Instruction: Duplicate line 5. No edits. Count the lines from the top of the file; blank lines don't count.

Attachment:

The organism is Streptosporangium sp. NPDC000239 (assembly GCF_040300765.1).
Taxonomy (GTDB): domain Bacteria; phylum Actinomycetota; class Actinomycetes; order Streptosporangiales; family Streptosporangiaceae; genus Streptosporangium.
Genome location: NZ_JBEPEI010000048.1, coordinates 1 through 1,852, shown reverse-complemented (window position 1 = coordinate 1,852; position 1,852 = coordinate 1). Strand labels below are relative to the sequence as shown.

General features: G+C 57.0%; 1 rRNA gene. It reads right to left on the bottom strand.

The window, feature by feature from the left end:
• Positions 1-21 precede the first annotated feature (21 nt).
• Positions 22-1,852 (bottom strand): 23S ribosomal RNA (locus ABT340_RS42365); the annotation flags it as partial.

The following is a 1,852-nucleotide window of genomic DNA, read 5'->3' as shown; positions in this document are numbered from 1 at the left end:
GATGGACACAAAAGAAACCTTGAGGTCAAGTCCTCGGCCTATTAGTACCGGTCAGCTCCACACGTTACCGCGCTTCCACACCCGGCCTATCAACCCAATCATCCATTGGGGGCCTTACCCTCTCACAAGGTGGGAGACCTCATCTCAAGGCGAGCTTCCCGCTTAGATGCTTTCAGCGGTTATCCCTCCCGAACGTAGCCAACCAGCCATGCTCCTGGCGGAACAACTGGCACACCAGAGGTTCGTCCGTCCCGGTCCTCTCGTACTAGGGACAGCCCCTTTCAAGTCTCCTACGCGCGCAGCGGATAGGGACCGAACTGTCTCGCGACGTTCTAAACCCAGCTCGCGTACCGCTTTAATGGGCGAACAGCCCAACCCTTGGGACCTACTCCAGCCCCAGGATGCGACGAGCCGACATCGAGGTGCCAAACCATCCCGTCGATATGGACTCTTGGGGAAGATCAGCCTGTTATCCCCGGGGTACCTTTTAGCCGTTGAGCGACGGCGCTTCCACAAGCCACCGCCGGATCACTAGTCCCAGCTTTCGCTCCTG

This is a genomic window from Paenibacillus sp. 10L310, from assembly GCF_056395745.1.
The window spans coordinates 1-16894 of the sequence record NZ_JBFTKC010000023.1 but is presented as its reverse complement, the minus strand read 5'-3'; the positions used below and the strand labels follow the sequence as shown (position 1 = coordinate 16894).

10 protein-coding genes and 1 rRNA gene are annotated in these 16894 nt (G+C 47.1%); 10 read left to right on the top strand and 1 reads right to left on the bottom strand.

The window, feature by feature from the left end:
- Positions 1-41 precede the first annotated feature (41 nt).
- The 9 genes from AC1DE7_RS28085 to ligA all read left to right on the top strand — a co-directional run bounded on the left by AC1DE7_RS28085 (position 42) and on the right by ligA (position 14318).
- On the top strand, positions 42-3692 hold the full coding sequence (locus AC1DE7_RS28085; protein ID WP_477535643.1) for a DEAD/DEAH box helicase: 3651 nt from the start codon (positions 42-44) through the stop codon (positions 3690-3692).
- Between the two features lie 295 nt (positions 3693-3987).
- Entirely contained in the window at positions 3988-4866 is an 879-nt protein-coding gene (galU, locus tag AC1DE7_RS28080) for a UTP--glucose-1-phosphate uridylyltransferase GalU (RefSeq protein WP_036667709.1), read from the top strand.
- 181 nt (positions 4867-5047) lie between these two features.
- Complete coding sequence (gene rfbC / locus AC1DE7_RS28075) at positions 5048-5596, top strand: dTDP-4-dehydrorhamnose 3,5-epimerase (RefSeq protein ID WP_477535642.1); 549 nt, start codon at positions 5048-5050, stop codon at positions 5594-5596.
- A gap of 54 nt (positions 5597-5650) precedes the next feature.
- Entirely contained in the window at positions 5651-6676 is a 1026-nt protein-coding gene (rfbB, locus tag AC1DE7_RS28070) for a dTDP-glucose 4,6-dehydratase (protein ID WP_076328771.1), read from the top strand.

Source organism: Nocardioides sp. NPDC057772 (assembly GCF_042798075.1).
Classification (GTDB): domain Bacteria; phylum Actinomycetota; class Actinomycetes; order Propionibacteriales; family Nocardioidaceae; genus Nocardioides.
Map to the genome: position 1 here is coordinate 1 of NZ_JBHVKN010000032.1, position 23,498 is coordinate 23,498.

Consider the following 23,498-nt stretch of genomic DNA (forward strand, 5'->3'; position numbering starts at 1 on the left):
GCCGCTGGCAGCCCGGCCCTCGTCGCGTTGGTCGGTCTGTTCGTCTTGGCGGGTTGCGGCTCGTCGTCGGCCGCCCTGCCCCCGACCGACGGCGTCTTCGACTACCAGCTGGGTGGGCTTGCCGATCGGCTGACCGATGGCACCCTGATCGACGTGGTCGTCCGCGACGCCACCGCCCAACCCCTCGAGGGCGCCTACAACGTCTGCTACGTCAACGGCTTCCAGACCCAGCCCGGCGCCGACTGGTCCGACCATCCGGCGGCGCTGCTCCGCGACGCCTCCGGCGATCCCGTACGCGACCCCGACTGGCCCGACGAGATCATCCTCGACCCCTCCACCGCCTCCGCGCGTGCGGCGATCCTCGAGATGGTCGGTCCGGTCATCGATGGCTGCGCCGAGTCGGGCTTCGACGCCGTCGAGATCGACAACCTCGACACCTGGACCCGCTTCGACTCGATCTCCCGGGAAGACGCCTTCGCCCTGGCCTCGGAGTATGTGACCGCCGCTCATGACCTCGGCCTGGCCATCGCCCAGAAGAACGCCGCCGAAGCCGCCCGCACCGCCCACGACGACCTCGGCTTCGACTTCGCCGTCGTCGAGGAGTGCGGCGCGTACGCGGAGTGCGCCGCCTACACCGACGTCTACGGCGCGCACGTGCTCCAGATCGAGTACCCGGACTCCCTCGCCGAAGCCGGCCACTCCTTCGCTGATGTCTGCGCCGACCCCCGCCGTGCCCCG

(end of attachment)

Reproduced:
The window, feature by feature from the left end: